Tales from the Ginnel


#61

Used some thicker timber in this plinth allowing me to round off the full width of the to bevel. Cut to shape with the No 8 plane and finished with a scraper set. Popped on a bit of turps to give an indication of the final finish.


The magic starts to happen at 400 grit :grinning:



#62

What is the finest grit you go down to, Bob? and do you think a sanded finish is better than a scraped one?


#63

I’ve got to say Bob, craftsmanship with wood like no other I’ve seen in recent times.


#64

Scraped vs sanded, that one I find depends on the wood. Straight grained wood I find easy to scrape, so Oak and the like. As soon as I get to wilder figuring like the pomela sapele, where there are crossed interlocked grains giving patches of softer and harder (end and side grain) timber, I find it easier to sand the finish on. It can all be done with a plane, I’ve seen cabinet makers achieve this, but I suspect years of experience , technique and tutoring come into play there.

With rippled sycamore I can plane a finish on that by planing with the ripple. The grain inbetween the ripple is fibrous and soft, so fine plane shavings leave a great finish. tried planing it the other way once, never made that mistake again, massive tear out, ouch!

Violin makers are so good at this, shaping and finishing with chisels, miniature planes and scrapers, fascinating to watch.

i would normally go to 400/600 on the timber and then, if doing an oil finish, rub in using one or two thou grit paper. On the first few coats this helps fill the gain too. I don’t think I’ll ever stop trying out different finishes. This one, for instance, I am trying half a dozen coats of Danish (yea I know), then high gloss car polish, car glaze and then wax. Should give a very high gloss finish, but with a very thin coat.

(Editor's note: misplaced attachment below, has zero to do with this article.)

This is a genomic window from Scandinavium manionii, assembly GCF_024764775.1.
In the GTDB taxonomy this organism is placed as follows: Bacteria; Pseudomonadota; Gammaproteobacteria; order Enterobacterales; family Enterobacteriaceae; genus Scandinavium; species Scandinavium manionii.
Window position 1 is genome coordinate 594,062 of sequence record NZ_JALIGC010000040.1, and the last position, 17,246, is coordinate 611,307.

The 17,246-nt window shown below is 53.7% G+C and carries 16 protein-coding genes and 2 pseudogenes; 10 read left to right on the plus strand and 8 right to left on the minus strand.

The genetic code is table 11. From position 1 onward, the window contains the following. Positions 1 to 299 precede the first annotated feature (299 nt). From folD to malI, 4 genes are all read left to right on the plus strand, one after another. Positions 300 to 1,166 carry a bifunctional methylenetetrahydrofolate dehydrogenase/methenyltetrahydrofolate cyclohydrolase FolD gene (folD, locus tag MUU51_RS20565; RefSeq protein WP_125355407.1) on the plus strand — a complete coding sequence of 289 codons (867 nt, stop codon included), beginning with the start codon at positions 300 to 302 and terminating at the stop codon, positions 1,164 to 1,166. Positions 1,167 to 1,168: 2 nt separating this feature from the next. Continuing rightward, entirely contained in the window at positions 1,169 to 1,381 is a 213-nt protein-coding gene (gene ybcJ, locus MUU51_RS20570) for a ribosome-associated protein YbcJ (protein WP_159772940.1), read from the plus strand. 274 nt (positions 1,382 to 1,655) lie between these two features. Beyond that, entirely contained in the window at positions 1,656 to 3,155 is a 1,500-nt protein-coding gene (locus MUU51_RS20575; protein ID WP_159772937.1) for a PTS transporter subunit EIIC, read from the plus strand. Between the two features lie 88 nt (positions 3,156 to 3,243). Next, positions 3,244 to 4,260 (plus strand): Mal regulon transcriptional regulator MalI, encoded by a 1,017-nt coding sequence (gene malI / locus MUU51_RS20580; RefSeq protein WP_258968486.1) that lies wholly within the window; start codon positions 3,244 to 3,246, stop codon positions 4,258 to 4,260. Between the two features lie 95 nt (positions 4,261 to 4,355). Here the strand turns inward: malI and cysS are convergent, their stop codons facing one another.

#65

Great answer, thanks!

Have you tried using ground pumice with shellac as a grain filler?


#66

Yea, i used it on that last walnut plinth I made. I followed it with a short oil varish and wax. gave a nice semi gloss finish.


#67

Ah, ok.

I suppose you could use button polish (and a lot of elbow grease!) to achieve a ‘french polish’ finish, which I guess could be as glossy as you are prepared to make it.


#68

Did it once on a pair of speakers, I think my wrist was in figure of eight mode for a week after that :slight_smile:


#69

:laughing:


#70

Just a wash coat of turps to raise the grain and then back to the sanding. Colour and figure showing through nicely.


#71

Oiling ones bottom


#72

looking good


#73

The black line visible in this pic differentiates the upper resin plinth from the lower internal mass to which the motor is fixed.


#74

Lovely! What’s the weight now?


#75

About twenty kg, too heavy and it becomes counter productive.


#76

First stage of finish complete, last stage will be applied in about a week. In the meantime I can crack on with my own plinth.


#77

Stunning as always Bob.


#78

Lovely work. The mitre splices look the business :thumbsup:


#79

Lovey Bob, has the 301 had work?


#80

Nah, it’s just a borrowed unit to allow me to set the bolt holes and arm centers in these two plinths.